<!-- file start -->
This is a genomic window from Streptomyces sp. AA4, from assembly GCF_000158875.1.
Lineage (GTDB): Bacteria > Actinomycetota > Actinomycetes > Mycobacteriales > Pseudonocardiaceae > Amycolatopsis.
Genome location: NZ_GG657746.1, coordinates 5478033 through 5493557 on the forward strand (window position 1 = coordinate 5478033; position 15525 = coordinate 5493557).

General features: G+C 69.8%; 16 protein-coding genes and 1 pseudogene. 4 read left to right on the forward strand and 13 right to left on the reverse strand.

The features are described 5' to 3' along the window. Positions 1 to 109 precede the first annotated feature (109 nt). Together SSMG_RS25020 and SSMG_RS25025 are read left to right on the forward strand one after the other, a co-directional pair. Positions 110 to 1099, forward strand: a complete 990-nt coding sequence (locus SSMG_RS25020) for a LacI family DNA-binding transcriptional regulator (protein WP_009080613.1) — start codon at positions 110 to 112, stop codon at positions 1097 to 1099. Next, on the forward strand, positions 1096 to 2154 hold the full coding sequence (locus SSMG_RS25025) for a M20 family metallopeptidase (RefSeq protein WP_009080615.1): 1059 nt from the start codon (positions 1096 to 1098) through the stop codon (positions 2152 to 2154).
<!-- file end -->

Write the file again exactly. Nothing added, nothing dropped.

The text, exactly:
This is a genomic window from Streptomyces sp. AA4, from assembly GCF_000158875.1.
Lineage (GTDB): Bacteria > Actinomycetota > Actinomycetes > Mycobacteriales > Pseudonocardiaceae > Amycolatopsis.
Genome location: NZ_GG657746.1, coordinates 5478033 through 5493557 on the forward strand (window position 1 = coordinate 5478033; position 15525 = coordinate 5493557).

General features: G+C 69.8%; 16 protein-coding genes and 1 pseudogene. 4 read left to right on the forward strand and 13 right to left on the reverse strand.

The features are described 5' to 3' along the window. Positions 1 to 109 precede the first annotated feature (109 nt). Together SSMG_RS25020 and SSMG_RS25025 are read left to right on the forward strand one after the other, a co-directional pair. Positions 110 to 1099, forward strand: a complete 990-nt coding sequence (locus SSMG_RS25020) for a LacI family DNA-binding transcriptional regulator (protein WP_009080613.1) — start codon at positions 110 to 112, stop codon at positions 1097 to 1099. Next, on the forward strand, positions 1096 to 2154 hold the full coding sequence (locus SSMG_RS25025) for a M20 family metallopeptidase (RefSeq protein WP_009080615.1): 1059 nt from the start codon (positions 1096 to 1098) through the stop codon (positions 2152 to 2154).